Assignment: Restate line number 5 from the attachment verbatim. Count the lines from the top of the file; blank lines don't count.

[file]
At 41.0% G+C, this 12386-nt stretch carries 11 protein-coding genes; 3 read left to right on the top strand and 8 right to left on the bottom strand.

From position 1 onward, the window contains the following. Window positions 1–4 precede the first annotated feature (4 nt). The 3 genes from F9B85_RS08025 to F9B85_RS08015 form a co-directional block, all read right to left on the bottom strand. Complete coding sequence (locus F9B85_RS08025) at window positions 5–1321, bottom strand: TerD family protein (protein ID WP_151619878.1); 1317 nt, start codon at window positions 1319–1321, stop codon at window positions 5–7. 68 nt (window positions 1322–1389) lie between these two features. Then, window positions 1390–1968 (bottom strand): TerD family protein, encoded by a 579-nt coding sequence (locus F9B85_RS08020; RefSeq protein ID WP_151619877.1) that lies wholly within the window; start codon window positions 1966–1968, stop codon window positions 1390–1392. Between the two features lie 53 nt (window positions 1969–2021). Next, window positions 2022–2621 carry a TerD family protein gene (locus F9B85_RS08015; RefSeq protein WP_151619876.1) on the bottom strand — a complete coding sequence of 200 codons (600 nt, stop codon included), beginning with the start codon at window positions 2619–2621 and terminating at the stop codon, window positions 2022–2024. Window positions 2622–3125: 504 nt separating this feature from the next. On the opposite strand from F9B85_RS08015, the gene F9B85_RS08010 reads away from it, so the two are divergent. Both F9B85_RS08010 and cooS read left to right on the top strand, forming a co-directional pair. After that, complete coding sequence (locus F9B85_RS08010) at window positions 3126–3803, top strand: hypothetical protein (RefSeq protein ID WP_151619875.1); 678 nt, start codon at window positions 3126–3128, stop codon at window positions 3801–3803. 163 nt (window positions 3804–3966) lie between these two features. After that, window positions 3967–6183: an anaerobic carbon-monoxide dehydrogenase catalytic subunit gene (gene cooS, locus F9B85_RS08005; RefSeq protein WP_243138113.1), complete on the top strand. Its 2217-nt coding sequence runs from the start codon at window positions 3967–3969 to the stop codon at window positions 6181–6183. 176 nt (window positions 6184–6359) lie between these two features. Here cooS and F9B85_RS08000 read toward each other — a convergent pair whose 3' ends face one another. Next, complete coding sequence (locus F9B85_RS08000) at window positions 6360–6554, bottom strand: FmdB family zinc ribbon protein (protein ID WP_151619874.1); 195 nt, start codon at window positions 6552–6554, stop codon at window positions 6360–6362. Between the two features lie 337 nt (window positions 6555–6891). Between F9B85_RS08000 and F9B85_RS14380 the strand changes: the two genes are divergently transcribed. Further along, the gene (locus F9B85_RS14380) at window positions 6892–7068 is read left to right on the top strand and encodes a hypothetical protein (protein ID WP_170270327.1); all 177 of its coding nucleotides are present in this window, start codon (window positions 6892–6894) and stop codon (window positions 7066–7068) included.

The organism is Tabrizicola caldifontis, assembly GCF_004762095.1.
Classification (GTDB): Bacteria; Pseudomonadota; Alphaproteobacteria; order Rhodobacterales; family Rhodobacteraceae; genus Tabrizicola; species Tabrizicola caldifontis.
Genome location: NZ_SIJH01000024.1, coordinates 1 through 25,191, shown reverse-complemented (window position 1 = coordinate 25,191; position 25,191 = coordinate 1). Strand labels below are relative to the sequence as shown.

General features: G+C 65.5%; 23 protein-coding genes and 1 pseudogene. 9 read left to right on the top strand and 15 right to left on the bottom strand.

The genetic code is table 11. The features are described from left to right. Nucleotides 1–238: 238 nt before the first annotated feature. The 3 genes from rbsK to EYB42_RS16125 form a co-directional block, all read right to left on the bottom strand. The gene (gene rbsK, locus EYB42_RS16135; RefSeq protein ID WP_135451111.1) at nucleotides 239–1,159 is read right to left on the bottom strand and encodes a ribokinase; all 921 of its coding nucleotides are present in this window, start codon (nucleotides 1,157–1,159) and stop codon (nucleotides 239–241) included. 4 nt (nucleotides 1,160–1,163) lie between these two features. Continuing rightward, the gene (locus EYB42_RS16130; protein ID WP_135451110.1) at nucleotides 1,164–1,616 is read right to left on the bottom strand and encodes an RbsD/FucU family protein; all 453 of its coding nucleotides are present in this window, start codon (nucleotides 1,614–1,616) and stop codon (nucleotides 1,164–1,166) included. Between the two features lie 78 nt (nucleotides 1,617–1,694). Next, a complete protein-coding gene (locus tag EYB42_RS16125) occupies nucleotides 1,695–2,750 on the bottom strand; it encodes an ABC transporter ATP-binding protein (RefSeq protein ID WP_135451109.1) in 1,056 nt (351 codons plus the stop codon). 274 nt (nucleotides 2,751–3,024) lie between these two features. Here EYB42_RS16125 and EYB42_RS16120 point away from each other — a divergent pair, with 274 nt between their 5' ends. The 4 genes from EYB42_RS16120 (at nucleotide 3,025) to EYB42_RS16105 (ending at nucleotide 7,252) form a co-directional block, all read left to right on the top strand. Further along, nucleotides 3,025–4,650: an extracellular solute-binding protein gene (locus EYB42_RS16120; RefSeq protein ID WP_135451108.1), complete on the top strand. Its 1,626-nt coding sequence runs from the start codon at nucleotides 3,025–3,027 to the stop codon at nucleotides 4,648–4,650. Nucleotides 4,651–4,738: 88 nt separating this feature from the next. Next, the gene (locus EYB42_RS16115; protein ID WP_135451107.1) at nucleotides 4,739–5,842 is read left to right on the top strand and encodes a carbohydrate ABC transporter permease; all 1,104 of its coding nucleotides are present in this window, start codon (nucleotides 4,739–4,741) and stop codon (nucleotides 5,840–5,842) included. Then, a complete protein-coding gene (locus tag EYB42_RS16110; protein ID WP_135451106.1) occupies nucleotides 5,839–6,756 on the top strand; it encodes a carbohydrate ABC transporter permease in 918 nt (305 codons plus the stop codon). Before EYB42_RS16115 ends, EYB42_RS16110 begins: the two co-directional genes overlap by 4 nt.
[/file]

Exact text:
Genome location: NZ_SIJH01000024.1, coordinates 1 through 25,191, shown reverse-complemented (window position 1 = coordinate 25,191; position 25,191 = coordinate 1). Strand labels below are relative to the sequence as shown.